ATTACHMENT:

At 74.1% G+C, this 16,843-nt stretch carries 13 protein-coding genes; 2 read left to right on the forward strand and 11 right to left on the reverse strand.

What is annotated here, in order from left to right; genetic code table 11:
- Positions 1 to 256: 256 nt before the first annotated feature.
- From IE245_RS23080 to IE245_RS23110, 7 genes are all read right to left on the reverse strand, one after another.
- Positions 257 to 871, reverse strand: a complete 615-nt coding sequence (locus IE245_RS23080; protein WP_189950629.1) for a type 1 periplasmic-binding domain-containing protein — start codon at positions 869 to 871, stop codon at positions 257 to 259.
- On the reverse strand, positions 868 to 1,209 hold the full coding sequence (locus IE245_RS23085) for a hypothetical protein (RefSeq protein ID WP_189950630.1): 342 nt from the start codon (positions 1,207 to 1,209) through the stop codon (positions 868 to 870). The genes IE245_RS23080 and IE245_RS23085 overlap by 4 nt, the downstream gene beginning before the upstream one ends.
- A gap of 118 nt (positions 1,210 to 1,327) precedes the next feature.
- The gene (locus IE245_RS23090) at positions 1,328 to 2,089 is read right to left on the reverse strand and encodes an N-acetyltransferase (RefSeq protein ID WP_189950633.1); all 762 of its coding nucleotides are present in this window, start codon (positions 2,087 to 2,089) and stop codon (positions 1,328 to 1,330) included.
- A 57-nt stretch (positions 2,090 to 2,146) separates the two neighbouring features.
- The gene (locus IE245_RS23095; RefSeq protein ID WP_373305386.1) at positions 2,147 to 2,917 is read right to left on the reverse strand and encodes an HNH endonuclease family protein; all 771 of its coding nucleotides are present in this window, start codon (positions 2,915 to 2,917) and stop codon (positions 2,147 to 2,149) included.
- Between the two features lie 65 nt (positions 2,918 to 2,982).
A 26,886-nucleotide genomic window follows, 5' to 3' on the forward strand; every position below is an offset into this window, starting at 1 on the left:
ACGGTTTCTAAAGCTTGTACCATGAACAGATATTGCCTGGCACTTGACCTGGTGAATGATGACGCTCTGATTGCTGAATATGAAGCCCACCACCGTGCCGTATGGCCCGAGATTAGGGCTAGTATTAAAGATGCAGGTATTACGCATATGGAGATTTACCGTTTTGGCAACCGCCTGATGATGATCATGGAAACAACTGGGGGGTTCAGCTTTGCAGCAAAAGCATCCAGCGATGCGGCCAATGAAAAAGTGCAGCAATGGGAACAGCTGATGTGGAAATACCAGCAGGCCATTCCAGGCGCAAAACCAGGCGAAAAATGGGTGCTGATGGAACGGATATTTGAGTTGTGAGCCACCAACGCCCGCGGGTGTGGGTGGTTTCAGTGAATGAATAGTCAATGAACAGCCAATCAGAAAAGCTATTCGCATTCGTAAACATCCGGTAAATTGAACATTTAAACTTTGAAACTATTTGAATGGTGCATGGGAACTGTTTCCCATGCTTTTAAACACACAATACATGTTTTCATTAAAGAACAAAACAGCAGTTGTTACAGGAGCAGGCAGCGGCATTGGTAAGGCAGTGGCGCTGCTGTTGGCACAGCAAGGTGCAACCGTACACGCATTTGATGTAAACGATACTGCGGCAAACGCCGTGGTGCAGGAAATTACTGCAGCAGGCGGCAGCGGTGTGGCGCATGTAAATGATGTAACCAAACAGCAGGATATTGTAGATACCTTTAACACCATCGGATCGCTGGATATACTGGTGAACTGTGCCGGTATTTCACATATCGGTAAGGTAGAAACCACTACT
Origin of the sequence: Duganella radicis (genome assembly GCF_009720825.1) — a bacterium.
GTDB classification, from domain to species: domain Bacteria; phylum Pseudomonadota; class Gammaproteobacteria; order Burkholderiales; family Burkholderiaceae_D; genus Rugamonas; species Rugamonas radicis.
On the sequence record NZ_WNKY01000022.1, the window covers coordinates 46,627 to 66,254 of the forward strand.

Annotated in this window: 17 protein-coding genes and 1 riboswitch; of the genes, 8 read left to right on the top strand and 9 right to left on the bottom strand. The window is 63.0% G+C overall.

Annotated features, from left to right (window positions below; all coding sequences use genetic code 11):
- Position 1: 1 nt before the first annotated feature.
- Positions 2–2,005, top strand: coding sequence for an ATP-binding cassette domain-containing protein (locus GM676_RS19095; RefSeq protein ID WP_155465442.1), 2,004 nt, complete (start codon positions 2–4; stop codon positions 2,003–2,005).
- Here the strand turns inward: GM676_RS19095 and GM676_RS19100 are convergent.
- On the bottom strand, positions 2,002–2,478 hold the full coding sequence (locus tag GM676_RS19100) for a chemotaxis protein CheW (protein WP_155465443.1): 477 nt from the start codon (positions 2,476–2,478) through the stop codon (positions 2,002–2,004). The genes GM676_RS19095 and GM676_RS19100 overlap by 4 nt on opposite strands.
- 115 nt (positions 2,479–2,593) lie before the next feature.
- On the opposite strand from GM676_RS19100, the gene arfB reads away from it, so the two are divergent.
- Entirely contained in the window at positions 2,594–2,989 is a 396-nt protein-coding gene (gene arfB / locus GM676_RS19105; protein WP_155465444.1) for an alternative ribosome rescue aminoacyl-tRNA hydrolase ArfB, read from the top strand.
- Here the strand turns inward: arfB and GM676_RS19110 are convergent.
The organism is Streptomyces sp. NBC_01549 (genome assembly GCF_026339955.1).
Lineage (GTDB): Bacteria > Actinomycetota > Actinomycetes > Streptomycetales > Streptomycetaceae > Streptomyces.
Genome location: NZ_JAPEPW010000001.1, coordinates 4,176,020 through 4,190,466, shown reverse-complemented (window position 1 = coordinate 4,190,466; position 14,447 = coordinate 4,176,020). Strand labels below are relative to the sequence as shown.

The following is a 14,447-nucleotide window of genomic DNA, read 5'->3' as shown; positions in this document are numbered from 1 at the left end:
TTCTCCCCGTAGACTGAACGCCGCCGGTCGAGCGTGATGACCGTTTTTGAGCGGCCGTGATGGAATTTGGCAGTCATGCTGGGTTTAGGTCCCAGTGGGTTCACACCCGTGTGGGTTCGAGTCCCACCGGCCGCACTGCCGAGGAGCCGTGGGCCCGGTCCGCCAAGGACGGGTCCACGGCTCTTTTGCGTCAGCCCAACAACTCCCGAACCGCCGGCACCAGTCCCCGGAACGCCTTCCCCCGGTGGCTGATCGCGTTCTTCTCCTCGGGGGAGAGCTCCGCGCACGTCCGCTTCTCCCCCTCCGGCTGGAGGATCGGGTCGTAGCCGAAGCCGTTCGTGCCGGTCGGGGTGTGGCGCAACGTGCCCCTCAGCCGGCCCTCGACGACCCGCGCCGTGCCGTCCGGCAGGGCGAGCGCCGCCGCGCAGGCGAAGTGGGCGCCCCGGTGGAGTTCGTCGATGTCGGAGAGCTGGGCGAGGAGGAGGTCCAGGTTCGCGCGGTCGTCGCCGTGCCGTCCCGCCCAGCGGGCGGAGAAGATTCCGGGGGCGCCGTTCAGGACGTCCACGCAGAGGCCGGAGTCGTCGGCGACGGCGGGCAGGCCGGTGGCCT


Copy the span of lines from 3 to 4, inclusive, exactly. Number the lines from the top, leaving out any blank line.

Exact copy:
- Positions 1 to 256: 256 nt before the first annotated feature.
- From IE245_RS23080 to IE245_RS23110, 7 genes are all read right to left on the reverse strand, one after another.